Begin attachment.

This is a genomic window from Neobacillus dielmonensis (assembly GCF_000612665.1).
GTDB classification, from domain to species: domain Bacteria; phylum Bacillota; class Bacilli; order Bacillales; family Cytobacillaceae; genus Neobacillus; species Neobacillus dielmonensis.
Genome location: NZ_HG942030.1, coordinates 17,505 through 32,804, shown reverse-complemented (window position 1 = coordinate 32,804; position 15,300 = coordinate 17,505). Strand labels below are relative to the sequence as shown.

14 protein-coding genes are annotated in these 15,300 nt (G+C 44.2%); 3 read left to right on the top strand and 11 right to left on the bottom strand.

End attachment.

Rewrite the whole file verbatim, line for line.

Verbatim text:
This is a genomic window from Neobacillus dielmonensis (assembly GCF_000612665.1).
GTDB classification, from domain to species: domain Bacteria; phylum Bacillota; class Bacilli; order Bacillales; family Cytobacillaceae; genus Neobacillus; species Neobacillus dielmonensis.
Genome location: NZ_HG942030.1, coordinates 17,505 through 32,804, shown reverse-complemented (window position 1 = coordinate 32,804; position 15,300 = coordinate 17,505). Strand labels below are relative to the sequence as shown.

14 protein-coding genes are annotated in these 15,300 nt (G+C 44.2%); 3 read left to right on the top strand and 11 right to left on the bottom strand.